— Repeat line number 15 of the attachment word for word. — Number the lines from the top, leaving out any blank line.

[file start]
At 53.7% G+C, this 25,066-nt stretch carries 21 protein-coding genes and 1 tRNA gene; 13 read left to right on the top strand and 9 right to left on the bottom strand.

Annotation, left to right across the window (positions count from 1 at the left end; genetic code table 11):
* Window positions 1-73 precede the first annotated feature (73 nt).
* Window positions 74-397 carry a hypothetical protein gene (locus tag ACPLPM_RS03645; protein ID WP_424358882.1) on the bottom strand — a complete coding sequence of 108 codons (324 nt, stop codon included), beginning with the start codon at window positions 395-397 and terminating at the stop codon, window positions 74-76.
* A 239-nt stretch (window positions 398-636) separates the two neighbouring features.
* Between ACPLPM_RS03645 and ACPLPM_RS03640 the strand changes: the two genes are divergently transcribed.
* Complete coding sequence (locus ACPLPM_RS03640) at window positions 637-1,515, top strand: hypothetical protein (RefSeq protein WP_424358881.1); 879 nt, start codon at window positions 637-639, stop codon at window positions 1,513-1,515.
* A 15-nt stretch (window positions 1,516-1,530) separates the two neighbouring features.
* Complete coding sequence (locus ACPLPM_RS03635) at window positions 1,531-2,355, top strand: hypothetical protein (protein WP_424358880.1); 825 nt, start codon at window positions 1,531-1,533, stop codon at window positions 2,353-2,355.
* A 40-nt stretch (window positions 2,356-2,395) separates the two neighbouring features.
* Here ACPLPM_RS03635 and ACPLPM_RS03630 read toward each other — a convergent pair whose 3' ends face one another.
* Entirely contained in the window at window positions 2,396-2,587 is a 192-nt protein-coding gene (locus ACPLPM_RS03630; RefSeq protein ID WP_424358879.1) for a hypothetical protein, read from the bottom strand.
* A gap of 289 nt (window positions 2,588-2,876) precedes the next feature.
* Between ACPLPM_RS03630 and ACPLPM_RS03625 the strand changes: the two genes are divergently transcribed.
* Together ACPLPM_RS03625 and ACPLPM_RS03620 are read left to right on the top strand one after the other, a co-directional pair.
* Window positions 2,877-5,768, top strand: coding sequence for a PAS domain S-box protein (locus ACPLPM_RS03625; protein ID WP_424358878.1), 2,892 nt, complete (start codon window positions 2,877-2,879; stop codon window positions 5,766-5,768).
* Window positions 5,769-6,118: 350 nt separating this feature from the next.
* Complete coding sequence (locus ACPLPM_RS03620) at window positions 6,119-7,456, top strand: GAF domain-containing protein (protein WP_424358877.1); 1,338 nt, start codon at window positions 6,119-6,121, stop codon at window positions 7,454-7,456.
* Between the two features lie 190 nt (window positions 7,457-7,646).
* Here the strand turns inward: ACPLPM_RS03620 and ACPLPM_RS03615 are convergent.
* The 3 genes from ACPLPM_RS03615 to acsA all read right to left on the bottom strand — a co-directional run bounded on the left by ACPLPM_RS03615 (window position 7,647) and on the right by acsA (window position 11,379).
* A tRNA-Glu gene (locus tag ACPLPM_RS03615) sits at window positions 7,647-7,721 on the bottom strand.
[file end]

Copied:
* Together ACPLPM_RS03625 and ACPLPM_RS03620 are read left to right on the top strand one after the other, a co-directional pair.